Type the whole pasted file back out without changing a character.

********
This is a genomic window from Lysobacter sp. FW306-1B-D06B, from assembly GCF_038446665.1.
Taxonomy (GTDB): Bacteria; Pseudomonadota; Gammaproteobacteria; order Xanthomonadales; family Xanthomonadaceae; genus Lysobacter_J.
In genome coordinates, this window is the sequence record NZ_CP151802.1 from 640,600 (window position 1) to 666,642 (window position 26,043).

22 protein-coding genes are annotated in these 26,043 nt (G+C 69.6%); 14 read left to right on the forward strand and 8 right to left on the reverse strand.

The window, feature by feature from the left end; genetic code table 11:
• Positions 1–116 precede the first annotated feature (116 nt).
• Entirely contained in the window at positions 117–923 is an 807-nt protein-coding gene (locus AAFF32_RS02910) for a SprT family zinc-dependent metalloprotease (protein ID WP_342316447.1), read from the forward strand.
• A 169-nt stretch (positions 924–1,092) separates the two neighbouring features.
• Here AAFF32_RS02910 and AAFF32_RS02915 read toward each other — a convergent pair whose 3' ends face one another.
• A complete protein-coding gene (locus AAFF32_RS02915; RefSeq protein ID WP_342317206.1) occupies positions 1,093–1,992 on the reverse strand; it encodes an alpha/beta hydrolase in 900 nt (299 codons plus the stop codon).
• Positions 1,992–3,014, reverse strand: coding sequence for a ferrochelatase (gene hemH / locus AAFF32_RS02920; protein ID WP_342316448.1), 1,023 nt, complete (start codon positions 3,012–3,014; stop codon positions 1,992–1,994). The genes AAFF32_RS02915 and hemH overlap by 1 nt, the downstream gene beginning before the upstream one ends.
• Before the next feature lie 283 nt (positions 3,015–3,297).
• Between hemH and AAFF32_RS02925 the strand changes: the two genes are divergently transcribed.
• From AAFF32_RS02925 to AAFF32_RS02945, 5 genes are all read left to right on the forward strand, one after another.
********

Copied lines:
This is a genomic window from Lysobacter sp. FW306-1B-D06B, from assembly GCF_038446665.1.
Taxonomy (GTDB): Bacteria; Pseudomonadota; Gammaproteobacteria; order Xanthomonadales; family Xanthomonadaceae; genus Lysobacter_J.
In genome coordinates, this window is the sequence record NZ_CP151802.1 from 640,600 (window position 1) to 666,642 (window position 26,043).

22 protein-coding genes are annotated in these 26,043 nt (G+C 69.6%); 14 read left to right on the forward strand and 8 right to left on the reverse strand.

The window, feature by feature from the left end; genetic code table 11:
• Positions 1–116 precede the first annotated feature (116 nt).
• Entirely contained in the window at positions 117–923 is an 807-nt protein-coding gene (locus AAFF32_RS02910) for a SprT family zinc-dependent metalloprotease (protein ID WP_342316447.1), read from the forward strand.
• A 169-nt stretch (positions 924–1,092) separates the two neighbouring features.
• Here AAFF32_RS02910 and AAFF32_RS02915 read toward each other — a convergent pair whose 3' ends face one another.
• A complete protein-coding gene (locus AAFF32_RS02915; RefSeq protein ID WP_342317206.1) occupies positions 1,093–1,992 on the reverse strand; it encodes an alpha/beta hydrolase in 900 nt (299 codons plus the stop codon).
• Positions 1,992–3,014, reverse strand: coding sequence for a ferrochelatase (gene hemH / locus AAFF32_RS02920; protein ID WP_342316448.1), 1,023 nt, complete (start codon positions 3,012–3,014; stop codon positions 1,992–1,994). The genes AAFF32_RS02915 and hemH overlap by 1 nt, the downstream gene beginning before the upstream one ends.
• Before the next feature lie 283 nt (positions 3,015–3,297).
• Between hemH and AAFF32_RS02925 the strand changes: the two genes are divergently transcribed.
• From AAFF32_RS02925 to AAFF32_RS02945, 5 genes are all read left to right on the forward strand, one after another.